Happiness is Socks

Okay, socks are ONE kind of happiness, but making them is something new I’m learning and I’m finding it enormously satisfying even though I have more socks than any one woman needs. Maybe it’s “Happiness is Learning a New Skill,” although I also get tremendous happiness from the weird socks I’ve bought, like Nita’s the Loch-Ness-Monster-Pretending-To-Be-Cthulhu knee socks. The weird thing is, those socks have disappeared from the internet, much like the Loch Ness monster. I cannot find them anywhere no matter how hard I google. I’d think I’d made them up, except I own them. I can see them. I HAVE them, therefore they exist.

Where was I?

Of course, making vertically striped socks does have the added pleasure of choosing yarn and feeling like a pioneer woman. Assuming pioneer women made socks. Which they must have because where else would they get them? Which leads to the question, where did they get the yarn?

This week I’m having focus problems, but that makes me happy, too. If I start to actually focus on my problems, I’m less happy.

Enough about me. What made you happy this week?

76 thoughts on “Happiness is Socks

  1. “This week I’m having focus problems, but that makes me happy, too. If I start to actually focus on my problems, I’m less happy.”

    Makes sense — I’ve never seen an alligator wearing socks.

    My creative moment was writing a villanelle for a friend’s 70th birthday party. A party of fifteen women, we were told to dress up and wear jewelry and bring a toast. I was able to use “We dress and don our jewels to toast to you” as one of the two refrains.

    It was no great shakes, but I was proud of the poem and it went over well.

  2. I feel your pain in trying to find the socks of your choice. It has made me wonder what ever happened to 100% all cotton no blends added breathable plain socks? My feet would wiggle and dance in jubilation to find such a commodity.

  3. I was successful in googling wide calf compression socks, so I have colorful stripes now, instead of just black. I feel somewhat like the wicked witch of the east, at least on one leg. The other doesn’t need the compression, so I’ve been mismatched (and apparently in style) for the past six weeks).

    Other happiness this week was getting in touch with a fun group of women for sewing and companionship. I’m hopeful that this is a continuing gig, as opposed to a one-time event.

    And, it’s Groundhog Day. I’ll be calling my brother later on to wish him a happy birthday, since he’s my favorite groundhog.

  4. The great thing about socks is that they can tie you emotionally to an activity or time period. I have brilliant 1,000 mile socks that saved me from blisters in basic training, socks that go under my riding boots that remind me of my beloved (now dead) horse, and skiing socks that remind me that I can do more than I think I’m capable of. And you can hide subversive socks under the most professional and business-like of outfits, and no one will ever know…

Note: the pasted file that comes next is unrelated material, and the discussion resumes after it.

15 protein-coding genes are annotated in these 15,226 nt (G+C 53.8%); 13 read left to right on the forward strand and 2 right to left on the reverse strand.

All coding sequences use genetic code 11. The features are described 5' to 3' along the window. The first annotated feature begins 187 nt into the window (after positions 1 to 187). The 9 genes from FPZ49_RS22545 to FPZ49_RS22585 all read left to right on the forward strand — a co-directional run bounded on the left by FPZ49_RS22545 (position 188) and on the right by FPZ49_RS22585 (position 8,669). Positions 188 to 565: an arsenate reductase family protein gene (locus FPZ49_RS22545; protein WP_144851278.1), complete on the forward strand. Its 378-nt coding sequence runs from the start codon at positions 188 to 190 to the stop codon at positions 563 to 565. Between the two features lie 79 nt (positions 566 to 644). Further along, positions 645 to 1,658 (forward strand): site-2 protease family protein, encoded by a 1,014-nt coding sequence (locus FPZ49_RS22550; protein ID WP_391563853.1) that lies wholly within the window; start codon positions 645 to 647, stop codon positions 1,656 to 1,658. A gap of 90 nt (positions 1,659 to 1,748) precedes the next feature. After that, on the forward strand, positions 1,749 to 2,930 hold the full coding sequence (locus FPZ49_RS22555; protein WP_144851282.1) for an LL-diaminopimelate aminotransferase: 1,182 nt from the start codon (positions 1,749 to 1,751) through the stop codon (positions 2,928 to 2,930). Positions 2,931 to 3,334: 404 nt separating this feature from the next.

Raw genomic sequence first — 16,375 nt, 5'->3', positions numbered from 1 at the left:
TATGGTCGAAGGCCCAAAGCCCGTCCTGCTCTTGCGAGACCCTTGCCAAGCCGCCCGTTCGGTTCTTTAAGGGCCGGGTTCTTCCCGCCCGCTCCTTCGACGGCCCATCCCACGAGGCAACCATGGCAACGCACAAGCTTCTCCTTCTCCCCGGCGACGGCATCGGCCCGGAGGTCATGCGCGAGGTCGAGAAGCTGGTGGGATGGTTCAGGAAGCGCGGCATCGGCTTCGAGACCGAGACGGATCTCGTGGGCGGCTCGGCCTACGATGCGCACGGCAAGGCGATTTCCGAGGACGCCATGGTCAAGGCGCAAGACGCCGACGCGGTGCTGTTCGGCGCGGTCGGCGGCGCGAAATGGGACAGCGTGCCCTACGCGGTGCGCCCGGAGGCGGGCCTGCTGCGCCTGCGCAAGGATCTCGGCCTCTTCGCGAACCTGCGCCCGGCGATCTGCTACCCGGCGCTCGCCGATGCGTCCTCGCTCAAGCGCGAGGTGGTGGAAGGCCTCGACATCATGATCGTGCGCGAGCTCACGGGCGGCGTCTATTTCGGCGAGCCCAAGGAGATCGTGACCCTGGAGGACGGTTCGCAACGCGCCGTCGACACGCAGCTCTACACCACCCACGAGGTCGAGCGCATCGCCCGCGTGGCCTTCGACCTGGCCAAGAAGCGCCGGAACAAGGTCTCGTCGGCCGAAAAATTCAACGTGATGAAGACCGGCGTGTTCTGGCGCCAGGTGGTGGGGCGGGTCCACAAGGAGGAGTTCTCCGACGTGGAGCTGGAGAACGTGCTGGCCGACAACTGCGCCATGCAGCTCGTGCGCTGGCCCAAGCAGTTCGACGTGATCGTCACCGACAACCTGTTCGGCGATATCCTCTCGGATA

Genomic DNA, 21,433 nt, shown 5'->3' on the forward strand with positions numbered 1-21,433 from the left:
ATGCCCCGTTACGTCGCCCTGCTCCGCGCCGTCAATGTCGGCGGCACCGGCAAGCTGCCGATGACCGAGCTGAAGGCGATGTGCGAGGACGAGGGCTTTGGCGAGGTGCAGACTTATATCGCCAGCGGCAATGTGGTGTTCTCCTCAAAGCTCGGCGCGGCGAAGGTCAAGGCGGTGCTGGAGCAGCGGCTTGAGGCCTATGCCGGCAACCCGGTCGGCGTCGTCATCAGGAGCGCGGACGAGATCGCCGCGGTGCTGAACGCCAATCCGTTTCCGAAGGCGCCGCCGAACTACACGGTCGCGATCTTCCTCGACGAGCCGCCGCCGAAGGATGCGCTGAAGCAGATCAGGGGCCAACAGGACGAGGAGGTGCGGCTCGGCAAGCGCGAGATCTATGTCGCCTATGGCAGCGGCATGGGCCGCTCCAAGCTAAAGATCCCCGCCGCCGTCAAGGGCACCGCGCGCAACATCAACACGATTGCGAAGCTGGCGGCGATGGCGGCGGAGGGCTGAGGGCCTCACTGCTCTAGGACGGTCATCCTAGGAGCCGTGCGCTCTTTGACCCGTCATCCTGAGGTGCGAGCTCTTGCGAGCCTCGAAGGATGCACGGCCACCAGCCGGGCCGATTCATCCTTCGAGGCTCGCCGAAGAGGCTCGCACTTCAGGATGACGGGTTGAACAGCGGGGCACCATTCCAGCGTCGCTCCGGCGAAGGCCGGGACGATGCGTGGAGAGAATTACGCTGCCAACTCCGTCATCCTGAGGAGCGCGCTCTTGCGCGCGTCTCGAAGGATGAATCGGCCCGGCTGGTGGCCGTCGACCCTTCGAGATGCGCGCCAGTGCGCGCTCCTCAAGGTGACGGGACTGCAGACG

Happiness this week was attending a conference in London with some of the most inspirational speakers I’ve heard in a long time. It reminded me that however dark the world may be, there are still good people out there, fighting for better days.

  5. This week had its ups and downs, but there were plans for future happiness. My best friend and I are going on a joint birthday spa weekend extravaganza (big ending in zero birthday for both of us this year) and arrangements were made this week.

    My grandmother is also turning 100 this month and we bought tickets and made arrangements to visit her in Chicago, which made me very happy b/c it’s something we can do to make her happy.

    And in the “celebrate small victories” column – I’ve been using the whiteboard a lot in this 8 week teaching session and I notice my handwriting is getting neater, at least for when I write my lesson plan for the day on the board (it helps that I do it the day before or before class starts so I’m not rushed). Still not what most people would call “neat,” but better. Handwriting is my “lifelong curse and sorrow” to paraphrase Anne of Green Gables, but it feels great to see any improvement after many years of feeling like I had to constantly apologize for it. It’s so small an improvement, I wouldn’t even bother to point it out to most people, but I can see the difference and it makes me happy.

    1. My penmanship has gone downhill over the years so I was not surprised when my grandson said he could never read what I wrote on his cards. I was embarrassed that he couldn’t decipher my scribbles only to find out that the school is not teaching penmanship but relying on printing. Go figure!

      1. When I read that two years ago in Vancouver area, I was appalled.

        Our apprentice has terrible penmanship. He can hardly print. I guess the have to print properly before they can write, but this is ridiculous. Think of all the wonderful historical documents that could never be read.

        How sad.

        Fortunately our granddaughters are in Montessori school. I bought cursive writing workbooks just in case. Gray has lovely writing skills and youngest is a whirl of hurry. Starting to get better.

      2. They should do both, with calligraphy offered as an art option. I decided at the start of my working life to block print intra-company envelope addresses — anything that wasn’t typed — just to spare unfortunate mailroom employees. But then I spent most of my career working in an engineering department where the engineers were normally taught drafting print; I’d grown up with it. I still block print any form I have to fill out by hand.